Virginia Hamilton Conference on Multicultural Literature for Youth
Early registration rates are available until February 1, 2015. Register to take advantage of these offers.
The regular registration deadline is March 20, 2015; however, we will accept later registrations on a space-available basis.
Payment is due when you register. In order to bill your organization, we need a purchase order or letter of authorization with your registration.
Refunds and Withdrawals: Withdrawals must be requested in writing to the Office of Continuing and Distance Education. Withdrawals made less than three business days before the program start date are subject to a nonrefundable fee. There are no refunds once the program begins. If you are unable to attend, you may arrange to have someone attend in your place.
Cancellations: If we have to cancel a program, we will notify you immediately. We will issue a full refund.
Mail form and full payment with check to:
Workshops, Office of Continuing and Distance Education
Kent State University
P.O. Box 5190
Kent, OH 44242-0001
Or pay online at www.yourtainingresource.com (Click Programs, Conference)
The 31st annual Virginia Hamilton Conference on Multicultural Literature for Youth will honor award-winning author/illustrator David Macaulay as the 2015 Virginia Hamilton Literary Award Winner. Macaulay will give a keynote address at the conference, along with Newbery Honor children's writer and illustrator Grace Lin and Coretta Scott King Award-winning young adult author Rita Williams-Garcia.
The Virginia Hamilton Conference is held each year at Kent State University and is sponsored by the School of Library and Information Science, the College of Education, Health, and Human Services and the Office of Continuing and Distance Education.
The conference provides a forum for discussion of multicultural themes and issues for children and young adults.
The theme for this year's conference is "Building Global Citizens Through Literature.
Held at the Kent State Student Center, the conference will begin on the evening of Thursday, April 9, 2015, with dinner and a keynote address by Macaulay.
Macaulay is a British-born American illustrator and writer. Earning him fans of all ages, his award-winning books feature detailed illustrations and a sly sense of humor. They have sold more than three million copies in the United States alone and have has been translated into a dozen languages.
Before publishing his first book, Cathedral, in 1973, Macaulay worked as an interior designer, junior high school teacher, and as a teacher at the Rhode Island School of Design.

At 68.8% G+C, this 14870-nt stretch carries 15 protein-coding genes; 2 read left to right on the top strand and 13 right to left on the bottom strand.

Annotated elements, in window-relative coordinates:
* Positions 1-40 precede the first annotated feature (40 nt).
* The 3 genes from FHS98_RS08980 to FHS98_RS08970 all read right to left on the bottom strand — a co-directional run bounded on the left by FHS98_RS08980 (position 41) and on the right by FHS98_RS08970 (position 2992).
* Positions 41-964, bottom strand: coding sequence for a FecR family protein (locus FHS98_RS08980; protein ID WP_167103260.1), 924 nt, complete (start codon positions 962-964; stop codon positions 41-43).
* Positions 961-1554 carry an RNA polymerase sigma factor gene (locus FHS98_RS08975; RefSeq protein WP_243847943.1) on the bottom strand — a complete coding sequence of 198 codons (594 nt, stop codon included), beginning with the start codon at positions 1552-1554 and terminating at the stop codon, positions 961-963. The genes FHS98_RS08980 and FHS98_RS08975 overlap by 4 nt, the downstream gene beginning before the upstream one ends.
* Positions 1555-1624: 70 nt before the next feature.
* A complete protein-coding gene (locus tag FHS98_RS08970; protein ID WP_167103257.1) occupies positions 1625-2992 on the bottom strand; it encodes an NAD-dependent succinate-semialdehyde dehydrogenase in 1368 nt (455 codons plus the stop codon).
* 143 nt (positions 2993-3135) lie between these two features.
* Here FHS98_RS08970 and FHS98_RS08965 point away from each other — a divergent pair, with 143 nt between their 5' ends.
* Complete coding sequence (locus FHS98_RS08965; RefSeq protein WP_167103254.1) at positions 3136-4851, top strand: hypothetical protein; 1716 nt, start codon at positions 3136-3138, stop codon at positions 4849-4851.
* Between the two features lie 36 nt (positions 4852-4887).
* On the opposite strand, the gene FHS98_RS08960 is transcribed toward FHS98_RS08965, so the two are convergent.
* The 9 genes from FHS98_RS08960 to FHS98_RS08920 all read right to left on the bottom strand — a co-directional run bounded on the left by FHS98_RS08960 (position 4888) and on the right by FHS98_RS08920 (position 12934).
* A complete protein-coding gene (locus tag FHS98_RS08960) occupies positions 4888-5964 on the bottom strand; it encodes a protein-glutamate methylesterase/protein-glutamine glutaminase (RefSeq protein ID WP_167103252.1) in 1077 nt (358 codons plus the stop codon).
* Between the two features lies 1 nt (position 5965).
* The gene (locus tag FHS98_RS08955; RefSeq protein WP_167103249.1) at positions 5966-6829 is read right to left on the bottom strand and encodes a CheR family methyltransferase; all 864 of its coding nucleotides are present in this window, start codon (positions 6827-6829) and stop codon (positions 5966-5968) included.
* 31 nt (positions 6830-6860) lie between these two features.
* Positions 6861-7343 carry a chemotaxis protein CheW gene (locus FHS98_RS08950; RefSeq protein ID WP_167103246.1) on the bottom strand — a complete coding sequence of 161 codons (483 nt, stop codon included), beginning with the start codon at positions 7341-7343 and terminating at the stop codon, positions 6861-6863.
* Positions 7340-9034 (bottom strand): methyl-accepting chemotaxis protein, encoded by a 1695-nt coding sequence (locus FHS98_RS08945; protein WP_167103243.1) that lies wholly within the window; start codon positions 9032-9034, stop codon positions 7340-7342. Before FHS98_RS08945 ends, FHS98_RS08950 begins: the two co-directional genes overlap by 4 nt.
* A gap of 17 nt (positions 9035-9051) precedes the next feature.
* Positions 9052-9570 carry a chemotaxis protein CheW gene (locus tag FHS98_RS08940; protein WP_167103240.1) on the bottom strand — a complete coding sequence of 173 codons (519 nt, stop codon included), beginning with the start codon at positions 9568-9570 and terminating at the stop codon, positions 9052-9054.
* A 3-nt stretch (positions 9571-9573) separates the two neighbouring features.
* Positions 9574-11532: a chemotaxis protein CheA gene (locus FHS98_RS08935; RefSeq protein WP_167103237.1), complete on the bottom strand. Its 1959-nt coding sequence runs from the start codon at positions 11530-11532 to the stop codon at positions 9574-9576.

Macaulay is perhaps best known for the award-winning international bestseller The Way Things Work, which was expanded and updated in 1998 and renamed The New Way Things Work. This brilliant and highly accessible guide to the workings of machines was dubbed a "superb achievement" by the New York Times and became a bestseller.
Macaulay's many awards include the Caldecott Medal and Honor Awards, the Boston Globe-Horn Book Award, the Christopher Award, the Washington Post-Children's Book Guild Nonfiction Award, and received the Bradford Washburn Award, presented by the Museum of Science in Boston to an outstanding contributor to science.
In 2006, he was awarded a prestigious MacArthur Fellowship, given "to encourage people of outstanding talent to pursue their own creative, intellectual, and professional inclinations." As "an individual of distinction in the field of children's literature," Macaulay delivered the esteemed 2008 May Hill Arbuthnot Honor Lecture, an honor bestowed upon him by the American Library Association.
The conference will continue all day on Friday, April 10, 2015, with workshops and keynote addresses by Lin and Williams-Garcia.
Lin is the author and illustrator of picture books, early readers and middle grade novels. She focuses her work on the Asian-American experience because she believes "books erase bias, they make the uncommon everyday and the mundane exotic A book makes all culture universal."
Her 2010 Newbery Honor book, Where the Mountain Meets the Moon, was chosen for Al Roker's Today Show Kid's Book Club and was a New York Times bestseller. Ling & Ting, her first early reader, was honored with the Theodor Geisel Honor in 2011.
Williams-Garcia is the author of the New York Times bestseller One Crazy Summer, which won the Newbery Honor, Coretta Scott King Award, and the Scott O'Dell Award for Historical Fiction.
She is also the author of several distinguished novels, including Jumped, a National Book Award finalist; Every Time a Rainbow Dies, a Publishers Weekly Best Children's Book; Fast Talk on a Slow Track, an All-American Library Association Best Books for Young Adults, and Like Sisters on the Homefront, the 2014 winner of Coretta Scott King Award.
Williams-Garcia holds a faculty position at the Vermont College of Fine Arts in the Writing for and Young Adults Program.